43 tooth rear sprocket - Kawasaki Versys Forum
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post #1 of 51 (permalink) Old 05-23-2011, 06:35 AM Thread Starter
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43 tooth rear sprocket

Any one here run a 43 tooth rear sprocket with stock front sprocket? How's it working out for you?
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post #2 of 51 (permalink) Old 05-23-2011, 08:09 AM
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I think everyone that has changed has gone to the 44 on the rear. Seems the best overall change.

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post #3 of 51 (permalink) Old 05-23-2011, 09:05 AM
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I've run the 44 tooth sprocket for most of last year, and enjoyed the improvement over the stock sprocket. Recently, I removed the rear wheel to remove and grease the swing-arm; suggested by Invader and others (a good suggestion since I found some corrosion on a couple of needle bearings). While I had the wheel off, I changed to a 43-tooth sprocket to try it for myself. I've run it for about 300 miles and like it better than the 44-tooth for my kind of riding - mostly back roads in western NJ, speeds around 50 mph, plus/minus 15 mph. The two biggest differences: the speedometer agrees exactly with the GPS (tested up to 65 mph); and it's a bit smoother in first gear going slow thru towns, over bridges, etc. The gas mileage also is up a few tenths of gallon. BTW, I do use the stock front sprocket.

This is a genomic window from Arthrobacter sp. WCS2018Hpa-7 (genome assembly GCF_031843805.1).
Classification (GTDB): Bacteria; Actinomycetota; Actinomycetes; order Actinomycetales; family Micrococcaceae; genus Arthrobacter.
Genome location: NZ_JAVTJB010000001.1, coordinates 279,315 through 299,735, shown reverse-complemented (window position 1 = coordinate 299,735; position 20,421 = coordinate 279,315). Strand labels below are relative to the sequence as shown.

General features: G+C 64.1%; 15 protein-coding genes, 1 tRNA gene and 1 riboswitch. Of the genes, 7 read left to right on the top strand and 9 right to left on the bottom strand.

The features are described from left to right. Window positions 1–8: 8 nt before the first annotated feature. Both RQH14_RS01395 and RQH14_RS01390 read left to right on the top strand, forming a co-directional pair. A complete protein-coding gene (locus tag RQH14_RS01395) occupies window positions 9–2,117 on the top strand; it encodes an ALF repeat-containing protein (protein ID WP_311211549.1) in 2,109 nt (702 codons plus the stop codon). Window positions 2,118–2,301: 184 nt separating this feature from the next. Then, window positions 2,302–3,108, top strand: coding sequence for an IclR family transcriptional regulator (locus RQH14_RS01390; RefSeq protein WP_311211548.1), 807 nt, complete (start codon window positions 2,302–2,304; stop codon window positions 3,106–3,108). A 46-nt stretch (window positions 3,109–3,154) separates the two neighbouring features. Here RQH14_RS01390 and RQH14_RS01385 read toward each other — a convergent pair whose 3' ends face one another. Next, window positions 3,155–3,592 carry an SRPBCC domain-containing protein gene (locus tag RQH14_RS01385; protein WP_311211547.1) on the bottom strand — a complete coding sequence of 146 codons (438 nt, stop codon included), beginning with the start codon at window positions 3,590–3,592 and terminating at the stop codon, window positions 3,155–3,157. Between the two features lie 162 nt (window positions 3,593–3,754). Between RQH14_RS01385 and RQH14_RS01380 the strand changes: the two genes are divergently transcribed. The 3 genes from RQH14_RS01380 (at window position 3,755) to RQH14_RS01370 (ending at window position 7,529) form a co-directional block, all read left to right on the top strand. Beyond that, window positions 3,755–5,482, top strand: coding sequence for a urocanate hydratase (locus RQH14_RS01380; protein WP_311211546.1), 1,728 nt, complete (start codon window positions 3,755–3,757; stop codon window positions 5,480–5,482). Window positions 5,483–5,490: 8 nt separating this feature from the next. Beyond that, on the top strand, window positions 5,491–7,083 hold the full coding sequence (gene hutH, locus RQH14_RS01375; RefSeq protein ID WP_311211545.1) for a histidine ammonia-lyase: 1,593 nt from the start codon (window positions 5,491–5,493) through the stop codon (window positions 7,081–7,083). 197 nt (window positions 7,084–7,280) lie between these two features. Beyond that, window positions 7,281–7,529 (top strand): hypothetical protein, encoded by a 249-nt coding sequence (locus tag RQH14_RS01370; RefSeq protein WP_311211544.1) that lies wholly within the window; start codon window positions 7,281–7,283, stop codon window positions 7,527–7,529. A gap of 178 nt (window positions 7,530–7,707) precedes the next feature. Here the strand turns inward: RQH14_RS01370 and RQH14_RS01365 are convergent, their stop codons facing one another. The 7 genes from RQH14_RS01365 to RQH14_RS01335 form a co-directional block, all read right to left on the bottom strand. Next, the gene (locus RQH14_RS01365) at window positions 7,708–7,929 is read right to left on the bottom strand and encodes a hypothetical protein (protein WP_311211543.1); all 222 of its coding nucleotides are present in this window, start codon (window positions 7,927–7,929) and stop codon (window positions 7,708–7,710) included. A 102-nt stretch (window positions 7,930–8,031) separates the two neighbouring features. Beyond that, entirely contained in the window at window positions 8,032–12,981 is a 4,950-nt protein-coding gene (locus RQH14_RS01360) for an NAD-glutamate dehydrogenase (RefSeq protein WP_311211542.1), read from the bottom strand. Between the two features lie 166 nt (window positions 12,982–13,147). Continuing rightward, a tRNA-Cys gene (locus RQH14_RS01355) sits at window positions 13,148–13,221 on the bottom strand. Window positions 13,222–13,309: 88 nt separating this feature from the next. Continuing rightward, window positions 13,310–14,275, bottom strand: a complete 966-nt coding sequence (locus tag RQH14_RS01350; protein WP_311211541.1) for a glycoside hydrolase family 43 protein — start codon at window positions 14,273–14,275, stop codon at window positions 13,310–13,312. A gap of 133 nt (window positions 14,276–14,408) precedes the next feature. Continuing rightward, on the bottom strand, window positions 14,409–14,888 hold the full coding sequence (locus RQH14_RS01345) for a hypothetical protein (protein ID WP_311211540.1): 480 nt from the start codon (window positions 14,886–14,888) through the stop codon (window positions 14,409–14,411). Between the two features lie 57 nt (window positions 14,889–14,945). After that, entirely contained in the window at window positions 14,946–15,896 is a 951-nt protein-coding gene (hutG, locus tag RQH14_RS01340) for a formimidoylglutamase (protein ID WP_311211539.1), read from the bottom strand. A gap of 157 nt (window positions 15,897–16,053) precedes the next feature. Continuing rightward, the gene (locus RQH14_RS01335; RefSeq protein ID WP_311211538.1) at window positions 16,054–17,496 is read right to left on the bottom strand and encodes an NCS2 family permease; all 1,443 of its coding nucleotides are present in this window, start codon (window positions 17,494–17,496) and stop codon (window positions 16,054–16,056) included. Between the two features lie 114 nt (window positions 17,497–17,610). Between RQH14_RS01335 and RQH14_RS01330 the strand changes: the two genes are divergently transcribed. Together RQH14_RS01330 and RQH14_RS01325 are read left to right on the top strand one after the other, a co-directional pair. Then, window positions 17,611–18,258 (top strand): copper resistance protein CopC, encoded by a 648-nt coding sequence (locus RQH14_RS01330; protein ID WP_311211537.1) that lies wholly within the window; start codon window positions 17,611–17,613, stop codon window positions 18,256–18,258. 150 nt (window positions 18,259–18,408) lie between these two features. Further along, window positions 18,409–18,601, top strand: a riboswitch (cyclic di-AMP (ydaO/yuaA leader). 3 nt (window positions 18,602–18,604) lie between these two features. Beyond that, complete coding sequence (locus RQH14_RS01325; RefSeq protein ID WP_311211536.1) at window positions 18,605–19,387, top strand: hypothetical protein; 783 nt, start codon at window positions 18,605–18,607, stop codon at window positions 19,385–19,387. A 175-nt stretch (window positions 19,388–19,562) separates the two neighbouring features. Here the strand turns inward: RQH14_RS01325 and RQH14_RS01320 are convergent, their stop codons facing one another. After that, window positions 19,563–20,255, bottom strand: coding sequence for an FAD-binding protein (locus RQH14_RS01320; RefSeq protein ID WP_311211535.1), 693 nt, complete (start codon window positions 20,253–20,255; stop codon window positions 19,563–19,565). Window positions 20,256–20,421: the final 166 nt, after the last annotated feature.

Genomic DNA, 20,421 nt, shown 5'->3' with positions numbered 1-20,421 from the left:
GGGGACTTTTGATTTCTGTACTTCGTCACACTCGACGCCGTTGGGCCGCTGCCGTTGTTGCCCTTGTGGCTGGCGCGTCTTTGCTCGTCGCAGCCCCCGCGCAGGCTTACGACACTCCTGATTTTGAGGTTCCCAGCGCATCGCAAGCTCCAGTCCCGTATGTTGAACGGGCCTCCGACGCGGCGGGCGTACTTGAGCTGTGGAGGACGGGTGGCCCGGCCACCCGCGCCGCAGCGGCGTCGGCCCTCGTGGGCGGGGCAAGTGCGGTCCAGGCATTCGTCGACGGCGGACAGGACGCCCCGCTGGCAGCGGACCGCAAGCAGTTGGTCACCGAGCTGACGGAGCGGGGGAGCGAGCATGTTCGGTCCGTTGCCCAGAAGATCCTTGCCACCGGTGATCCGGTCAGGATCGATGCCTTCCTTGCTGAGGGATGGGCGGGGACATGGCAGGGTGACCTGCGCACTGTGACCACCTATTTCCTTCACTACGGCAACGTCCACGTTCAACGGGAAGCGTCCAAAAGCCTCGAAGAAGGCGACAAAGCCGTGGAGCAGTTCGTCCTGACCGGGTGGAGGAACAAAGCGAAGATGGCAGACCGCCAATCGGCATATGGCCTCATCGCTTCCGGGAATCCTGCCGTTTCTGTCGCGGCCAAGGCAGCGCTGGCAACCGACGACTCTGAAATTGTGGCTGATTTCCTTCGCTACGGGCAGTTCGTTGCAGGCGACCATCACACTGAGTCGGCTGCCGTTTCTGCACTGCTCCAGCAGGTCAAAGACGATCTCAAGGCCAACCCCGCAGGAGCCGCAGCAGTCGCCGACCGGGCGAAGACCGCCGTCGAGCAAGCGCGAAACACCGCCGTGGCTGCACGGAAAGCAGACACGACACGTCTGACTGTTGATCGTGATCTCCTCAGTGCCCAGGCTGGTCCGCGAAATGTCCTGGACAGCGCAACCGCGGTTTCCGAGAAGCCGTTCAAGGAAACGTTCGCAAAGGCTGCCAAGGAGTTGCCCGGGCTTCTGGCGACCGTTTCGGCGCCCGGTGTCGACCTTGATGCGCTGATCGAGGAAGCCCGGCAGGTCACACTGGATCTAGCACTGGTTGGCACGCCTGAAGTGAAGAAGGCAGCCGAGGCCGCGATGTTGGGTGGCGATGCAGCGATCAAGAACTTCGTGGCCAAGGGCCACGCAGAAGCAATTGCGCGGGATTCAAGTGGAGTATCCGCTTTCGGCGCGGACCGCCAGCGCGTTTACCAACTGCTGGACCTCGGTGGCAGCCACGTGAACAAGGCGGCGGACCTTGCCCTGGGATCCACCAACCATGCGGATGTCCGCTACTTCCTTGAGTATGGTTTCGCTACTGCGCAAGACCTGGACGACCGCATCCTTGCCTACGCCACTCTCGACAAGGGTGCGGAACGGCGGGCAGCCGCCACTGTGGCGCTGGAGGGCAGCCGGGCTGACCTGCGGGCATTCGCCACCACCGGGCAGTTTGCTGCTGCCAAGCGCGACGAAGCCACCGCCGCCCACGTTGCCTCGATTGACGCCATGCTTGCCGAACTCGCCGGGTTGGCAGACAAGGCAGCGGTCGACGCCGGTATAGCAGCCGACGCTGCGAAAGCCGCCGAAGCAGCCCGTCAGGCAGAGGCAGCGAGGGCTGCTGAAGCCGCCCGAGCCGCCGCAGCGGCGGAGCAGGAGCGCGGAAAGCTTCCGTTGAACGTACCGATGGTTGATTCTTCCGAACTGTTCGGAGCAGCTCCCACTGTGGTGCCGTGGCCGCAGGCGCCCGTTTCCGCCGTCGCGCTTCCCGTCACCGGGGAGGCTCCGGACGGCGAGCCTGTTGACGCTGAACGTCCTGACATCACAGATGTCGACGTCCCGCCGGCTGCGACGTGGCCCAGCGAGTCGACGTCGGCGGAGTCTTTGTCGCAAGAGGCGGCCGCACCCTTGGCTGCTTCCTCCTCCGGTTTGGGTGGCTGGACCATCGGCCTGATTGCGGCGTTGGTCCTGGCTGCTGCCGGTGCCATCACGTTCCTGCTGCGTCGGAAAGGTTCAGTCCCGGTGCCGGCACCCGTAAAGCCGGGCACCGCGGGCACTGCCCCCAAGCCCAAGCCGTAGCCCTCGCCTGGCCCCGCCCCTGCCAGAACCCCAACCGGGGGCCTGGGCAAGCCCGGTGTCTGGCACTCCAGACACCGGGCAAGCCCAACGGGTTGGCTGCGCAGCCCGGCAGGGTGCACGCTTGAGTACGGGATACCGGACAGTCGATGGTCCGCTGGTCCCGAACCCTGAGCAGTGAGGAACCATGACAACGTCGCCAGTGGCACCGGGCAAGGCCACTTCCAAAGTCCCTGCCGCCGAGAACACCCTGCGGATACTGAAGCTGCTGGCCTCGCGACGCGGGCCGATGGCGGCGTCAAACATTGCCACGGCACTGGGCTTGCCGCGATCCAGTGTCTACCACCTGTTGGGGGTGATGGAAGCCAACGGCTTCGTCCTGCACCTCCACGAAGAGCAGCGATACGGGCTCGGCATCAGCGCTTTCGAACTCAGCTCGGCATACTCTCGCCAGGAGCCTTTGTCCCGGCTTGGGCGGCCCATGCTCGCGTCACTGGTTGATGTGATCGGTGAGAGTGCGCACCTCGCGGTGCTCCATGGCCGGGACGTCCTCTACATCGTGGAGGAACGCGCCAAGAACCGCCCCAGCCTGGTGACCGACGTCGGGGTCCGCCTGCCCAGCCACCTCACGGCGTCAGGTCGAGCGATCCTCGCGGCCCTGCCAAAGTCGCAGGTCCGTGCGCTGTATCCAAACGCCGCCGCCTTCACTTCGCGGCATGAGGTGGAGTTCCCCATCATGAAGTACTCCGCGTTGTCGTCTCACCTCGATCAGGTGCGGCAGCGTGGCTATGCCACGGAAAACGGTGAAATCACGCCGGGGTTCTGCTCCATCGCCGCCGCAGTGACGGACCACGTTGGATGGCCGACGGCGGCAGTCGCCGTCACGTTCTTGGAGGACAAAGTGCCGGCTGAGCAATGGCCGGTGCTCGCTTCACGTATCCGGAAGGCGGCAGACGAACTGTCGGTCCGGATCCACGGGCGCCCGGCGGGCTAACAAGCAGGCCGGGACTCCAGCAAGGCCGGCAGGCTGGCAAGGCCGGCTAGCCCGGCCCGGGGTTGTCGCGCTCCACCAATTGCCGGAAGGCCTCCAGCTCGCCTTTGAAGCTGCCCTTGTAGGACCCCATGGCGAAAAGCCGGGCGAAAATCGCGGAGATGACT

Hope this helps.
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post #4 of 51 (permalink) Old 05-23-2011, 09:10 AM
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...Seconds ago I just ordered a 43 tooth "Supersprox".......
I went with the 43 based on research here and "motorcyclist" magazines long-term test of our Versys. Longer legs at highway speeds, not so much of a stump-puller first gear and..according to "Motorcyclist"....makes the speedo 'dead-on accurate!

(I also ordered a set of Continental 'Road attack 2's'....WOO-HOOOOOO !!!!!)


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post #5 of 51 (permalink) Old 05-23-2011, 09:43 AM
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Yep, have the 43T, next will be a 44T because I think the 43T is just a bit too tall. It works fine, but I think the 44T will be optimal for me.
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post #6 of 51 (permalink) Old 05-23-2011, 10:39 AM Thread Starter
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My type of riding is mostly highway and cruising and back roads, Thinking of getting the rpms down alittle with the 43tooth.
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post #7 of 51 (permalink) Old 05-23-2011, 11:07 AM
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So, Mmm, what RPMs are you all running at different speeds with the 43 and 44 rear sprocket? Anyone make a graph or chart?
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post #8 of 51 (permalink) Old 05-23-2011, 11:29 AM